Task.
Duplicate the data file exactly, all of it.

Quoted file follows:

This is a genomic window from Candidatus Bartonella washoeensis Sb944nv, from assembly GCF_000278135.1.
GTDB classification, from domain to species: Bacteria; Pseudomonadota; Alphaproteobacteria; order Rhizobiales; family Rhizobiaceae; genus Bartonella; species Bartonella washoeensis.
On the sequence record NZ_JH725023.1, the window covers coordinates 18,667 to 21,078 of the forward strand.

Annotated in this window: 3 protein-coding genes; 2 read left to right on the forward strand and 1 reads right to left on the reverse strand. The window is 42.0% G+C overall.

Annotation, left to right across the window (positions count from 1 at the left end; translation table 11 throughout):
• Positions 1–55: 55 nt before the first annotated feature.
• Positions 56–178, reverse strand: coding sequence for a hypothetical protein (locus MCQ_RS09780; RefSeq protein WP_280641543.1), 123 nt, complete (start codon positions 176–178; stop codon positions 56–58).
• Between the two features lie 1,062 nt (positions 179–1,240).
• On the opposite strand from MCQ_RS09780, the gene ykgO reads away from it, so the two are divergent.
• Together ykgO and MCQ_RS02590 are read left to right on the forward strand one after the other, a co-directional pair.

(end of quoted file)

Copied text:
This is a genomic window from Candidatus Bartonella washoeensis Sb944nv, from assembly GCF_000278135.1.
GTDB classification, from domain to species: Bacteria; Pseudomonadota; Alphaproteobacteria; order Rhizobiales; family Rhizobiaceae; genus Bartonella; species Bartonella washoeensis.
On the sequence record NZ_JH725023.1, the window covers coordinates 18,667 to 21,078 of the forward strand.

Annotated in this window: 3 protein-coding genes; 2 read left to right on the forward strand and 1 reads right to left on the reverse strand. The window is 42.0% G+C overall.

Annotation, left to right across the window (positions count from 1 at the left end; translation table 11 throughout):
• Positions 1–55: 55 nt before the first annotated feature.
• Positions 56–178, reverse strand: coding sequence for a hypothetical protein (locus MCQ_RS09780; RefSeq protein WP_280641543.1), 123 nt, complete (start codon positions 176–178; stop codon positions 56–58).
• Between the two features lie 1,062 nt (positions 179–1,240).
• On the opposite strand from MCQ_RS09780, the gene ykgO reads away from it, so the two are divergent.
• Together ykgO and MCQ_RS02590 are read left to right on the forward strand one after the other, a co-directional pair.